Xin Wen

How to Make (almost) Anything

Week 10: Machine Design

EECS delta hopper

1. Project Planning
2. Manufacturing
3. Post Processing
4. Final Machine!

This week's assignment was to make a machine with people in our section. The EECS section decided to make a delta picker. I was originally on the end effector team but it turned out that there wasn't much to do with end effector so I helped out with modifying the design and generating toolpaths for manufacturing, machine frame manufacturing, and finally the assembling. HERE is our group's page that documents the entire process and all the files we created. Also, Jake's documentation was very helpful.

Tools used: OnShape, Rhino, VCarve, ShopBot, Laser cutter, various hand tools and power tools, gitlab issue tracker (for communication)

1. Project Planning

We decided to make a delta picker!

2. Manufacturing

I was on the end effector team but since there's not much to do with the end effector before the machine is assembled, I helped out with design and manufacturing. I converted our 3D models into 2D design to be milled on the ShopBot. I used Rhino and the explode command to get the 2D outline.

We realized some of the design needed to modified when we were converting them into 2D design. The lesson was the design team and manufacturing team really needed to have good commmunication. Since our design people were away during the weekend, it was quite confusing at time to look at the models ourselves. And we had to do a lot of back and forth once we figured out the design wasn't realistic for manufacturing. After I converted them into 2D outlines, we needed to generate toolpath. Again, it was a bit confusing to know how deep the tool needed to go since we didn't have the dimensions written down anywhere so I went back to the 3D design and measured things. However, some of the toolpaths needed to be regenerated and someone else was doing it but my documentation on gitlab wasn't clear enough so there was again confusion. For future machine design, it will be way better to have either really clear documentation or have the same people completing one task.

However, some thing we realized after the pieces were cut was that the machine bottom and top was too small that it was almost as small as the end effector which means the delta machine couldn't really move around. Then Elysa and I redesigned the plate and people cut it out in plywood.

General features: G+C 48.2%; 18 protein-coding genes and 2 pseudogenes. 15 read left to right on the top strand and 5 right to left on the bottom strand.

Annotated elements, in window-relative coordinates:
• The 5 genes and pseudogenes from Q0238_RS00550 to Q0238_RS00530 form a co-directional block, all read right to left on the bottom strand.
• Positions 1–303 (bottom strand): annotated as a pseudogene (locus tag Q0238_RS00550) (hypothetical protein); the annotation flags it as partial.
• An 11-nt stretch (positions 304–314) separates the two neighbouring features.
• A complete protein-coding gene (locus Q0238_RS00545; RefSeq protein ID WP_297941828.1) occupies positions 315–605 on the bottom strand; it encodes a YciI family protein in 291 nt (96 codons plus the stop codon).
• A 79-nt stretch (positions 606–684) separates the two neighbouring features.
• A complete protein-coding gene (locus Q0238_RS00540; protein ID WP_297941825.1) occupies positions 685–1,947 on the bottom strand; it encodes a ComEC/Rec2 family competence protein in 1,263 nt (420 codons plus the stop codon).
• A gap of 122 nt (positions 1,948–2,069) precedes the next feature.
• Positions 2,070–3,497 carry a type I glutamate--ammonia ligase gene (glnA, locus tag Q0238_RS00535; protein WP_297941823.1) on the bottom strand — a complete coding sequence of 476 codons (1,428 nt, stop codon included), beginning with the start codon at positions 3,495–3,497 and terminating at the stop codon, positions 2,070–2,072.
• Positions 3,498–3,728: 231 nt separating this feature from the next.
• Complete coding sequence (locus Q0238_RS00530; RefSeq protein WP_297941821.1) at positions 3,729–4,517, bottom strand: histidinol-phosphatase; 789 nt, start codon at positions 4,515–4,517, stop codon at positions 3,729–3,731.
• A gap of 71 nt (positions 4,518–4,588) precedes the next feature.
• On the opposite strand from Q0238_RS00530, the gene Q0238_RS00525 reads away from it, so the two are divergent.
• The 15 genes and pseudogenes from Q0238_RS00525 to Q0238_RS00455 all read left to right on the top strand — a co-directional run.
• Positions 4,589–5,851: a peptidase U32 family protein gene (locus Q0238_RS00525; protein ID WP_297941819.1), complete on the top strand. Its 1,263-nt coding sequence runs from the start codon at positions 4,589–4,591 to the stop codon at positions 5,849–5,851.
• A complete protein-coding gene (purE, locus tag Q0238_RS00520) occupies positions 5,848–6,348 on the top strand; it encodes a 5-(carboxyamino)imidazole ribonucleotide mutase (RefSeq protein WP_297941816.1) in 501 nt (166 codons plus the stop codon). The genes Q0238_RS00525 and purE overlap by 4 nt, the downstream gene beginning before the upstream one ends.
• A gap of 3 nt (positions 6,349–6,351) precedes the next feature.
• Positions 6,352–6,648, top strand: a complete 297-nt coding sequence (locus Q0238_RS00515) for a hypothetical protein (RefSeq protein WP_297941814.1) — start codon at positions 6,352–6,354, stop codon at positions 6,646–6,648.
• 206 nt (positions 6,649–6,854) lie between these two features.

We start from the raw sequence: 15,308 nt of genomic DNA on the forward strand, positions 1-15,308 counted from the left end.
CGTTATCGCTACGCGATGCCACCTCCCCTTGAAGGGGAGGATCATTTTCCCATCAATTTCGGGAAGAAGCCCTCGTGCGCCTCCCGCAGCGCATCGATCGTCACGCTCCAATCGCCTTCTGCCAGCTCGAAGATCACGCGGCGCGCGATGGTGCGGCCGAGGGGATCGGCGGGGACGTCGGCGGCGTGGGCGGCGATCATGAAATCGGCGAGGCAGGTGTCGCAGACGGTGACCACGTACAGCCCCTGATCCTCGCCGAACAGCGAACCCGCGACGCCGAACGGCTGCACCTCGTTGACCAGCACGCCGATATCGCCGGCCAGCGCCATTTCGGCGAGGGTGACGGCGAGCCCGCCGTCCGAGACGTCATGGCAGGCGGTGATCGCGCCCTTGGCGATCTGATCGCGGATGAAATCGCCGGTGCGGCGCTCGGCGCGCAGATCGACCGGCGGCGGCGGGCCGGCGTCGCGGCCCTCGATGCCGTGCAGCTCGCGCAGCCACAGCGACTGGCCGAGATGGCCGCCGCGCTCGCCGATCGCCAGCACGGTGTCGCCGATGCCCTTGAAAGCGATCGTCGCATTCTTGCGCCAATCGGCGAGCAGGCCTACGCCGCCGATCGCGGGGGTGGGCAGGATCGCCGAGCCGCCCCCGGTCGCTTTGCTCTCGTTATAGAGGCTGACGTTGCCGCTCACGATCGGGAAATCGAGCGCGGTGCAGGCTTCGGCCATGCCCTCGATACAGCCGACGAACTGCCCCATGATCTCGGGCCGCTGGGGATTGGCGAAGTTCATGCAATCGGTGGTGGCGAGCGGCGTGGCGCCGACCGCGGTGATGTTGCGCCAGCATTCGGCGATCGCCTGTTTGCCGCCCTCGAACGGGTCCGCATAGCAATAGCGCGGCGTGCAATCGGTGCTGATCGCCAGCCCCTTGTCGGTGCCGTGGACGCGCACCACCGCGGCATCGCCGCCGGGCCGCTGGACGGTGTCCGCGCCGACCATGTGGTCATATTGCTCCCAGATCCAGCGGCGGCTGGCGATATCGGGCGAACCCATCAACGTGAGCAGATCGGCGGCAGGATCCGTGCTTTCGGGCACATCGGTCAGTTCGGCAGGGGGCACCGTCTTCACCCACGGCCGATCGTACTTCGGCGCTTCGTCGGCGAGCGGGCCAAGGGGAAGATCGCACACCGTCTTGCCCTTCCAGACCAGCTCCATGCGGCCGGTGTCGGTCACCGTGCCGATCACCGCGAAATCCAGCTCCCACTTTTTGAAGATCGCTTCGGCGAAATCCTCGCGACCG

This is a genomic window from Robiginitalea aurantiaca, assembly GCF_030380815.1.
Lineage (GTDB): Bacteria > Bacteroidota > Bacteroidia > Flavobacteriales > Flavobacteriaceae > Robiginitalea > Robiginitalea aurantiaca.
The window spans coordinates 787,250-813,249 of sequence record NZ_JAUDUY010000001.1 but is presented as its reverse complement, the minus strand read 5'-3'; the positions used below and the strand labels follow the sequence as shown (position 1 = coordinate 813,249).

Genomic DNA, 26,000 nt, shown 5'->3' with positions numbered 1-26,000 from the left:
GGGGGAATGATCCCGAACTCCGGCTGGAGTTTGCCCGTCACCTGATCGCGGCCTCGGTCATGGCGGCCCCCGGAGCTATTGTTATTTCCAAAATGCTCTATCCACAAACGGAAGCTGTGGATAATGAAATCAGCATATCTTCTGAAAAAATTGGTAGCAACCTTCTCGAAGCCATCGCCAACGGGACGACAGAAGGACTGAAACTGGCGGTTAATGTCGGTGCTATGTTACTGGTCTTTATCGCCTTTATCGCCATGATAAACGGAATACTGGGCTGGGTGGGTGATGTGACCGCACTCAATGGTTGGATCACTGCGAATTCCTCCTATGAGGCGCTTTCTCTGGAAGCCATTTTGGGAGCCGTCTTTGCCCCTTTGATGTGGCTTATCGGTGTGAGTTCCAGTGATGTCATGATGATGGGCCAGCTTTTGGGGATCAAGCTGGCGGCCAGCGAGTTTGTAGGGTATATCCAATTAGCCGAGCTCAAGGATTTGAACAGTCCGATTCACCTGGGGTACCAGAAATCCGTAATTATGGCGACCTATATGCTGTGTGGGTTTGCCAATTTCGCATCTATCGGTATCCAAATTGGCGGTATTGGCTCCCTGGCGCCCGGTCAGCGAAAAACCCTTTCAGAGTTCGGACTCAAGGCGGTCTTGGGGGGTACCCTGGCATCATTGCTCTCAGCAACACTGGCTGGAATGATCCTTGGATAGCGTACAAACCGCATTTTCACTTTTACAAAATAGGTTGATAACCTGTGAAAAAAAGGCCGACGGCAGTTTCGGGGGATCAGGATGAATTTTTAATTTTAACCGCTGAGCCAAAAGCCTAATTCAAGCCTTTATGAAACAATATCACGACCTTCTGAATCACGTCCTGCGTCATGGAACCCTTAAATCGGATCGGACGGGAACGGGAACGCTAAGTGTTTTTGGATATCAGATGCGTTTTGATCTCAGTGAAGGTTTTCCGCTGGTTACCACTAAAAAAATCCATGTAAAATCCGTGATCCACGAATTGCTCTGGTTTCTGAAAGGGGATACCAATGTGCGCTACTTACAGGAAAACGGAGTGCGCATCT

Figure 1. Gavin showed us how to genereate toolpath.
Figure 2. More toolpath generating.
3. Post Processing and Assembly

After some parts were made, I helped out with post processing and later final assembly. There was quite a bit of post processing to be done after the parts were milled. The rails didn't have clean finish so the pinion couldn't slide. We used angle cutter and sandpaper to smooth them. Also, we realizd we forgot to generate toolpath for the holes on the slider even though they were on the 2D design, so we had to drill the holes with a drill and tap all the holes.

Figure 3. Clearing the rail.
Figure 4. Tapping the sliders.

Additionally, we realized some of the parts milled out were unusable because the machine didn't cut out the right angle but we didn't have time to remill them with HDPE, so we laser cut some parts out of acrylic, e.g. the part that holds the motors.

Figure 5.
Figure 6. Acrylic for holding the motors.

Finally, it was late Tuesday night and we were ready for assembly. I didn't take many picture because we were crunch for time. But our group page has great documentation of the process! It was quite eventful to stay late in EDS. After midnight, the lights started to flash every hour or so. But the team was great!

Figure 7. We were ready to assemble!
4. Final Machine!

You could see it in action in the video. Ironically, we stayed up so late that some of us slept through the presentation the second day...

Figure 8. The assemble crew!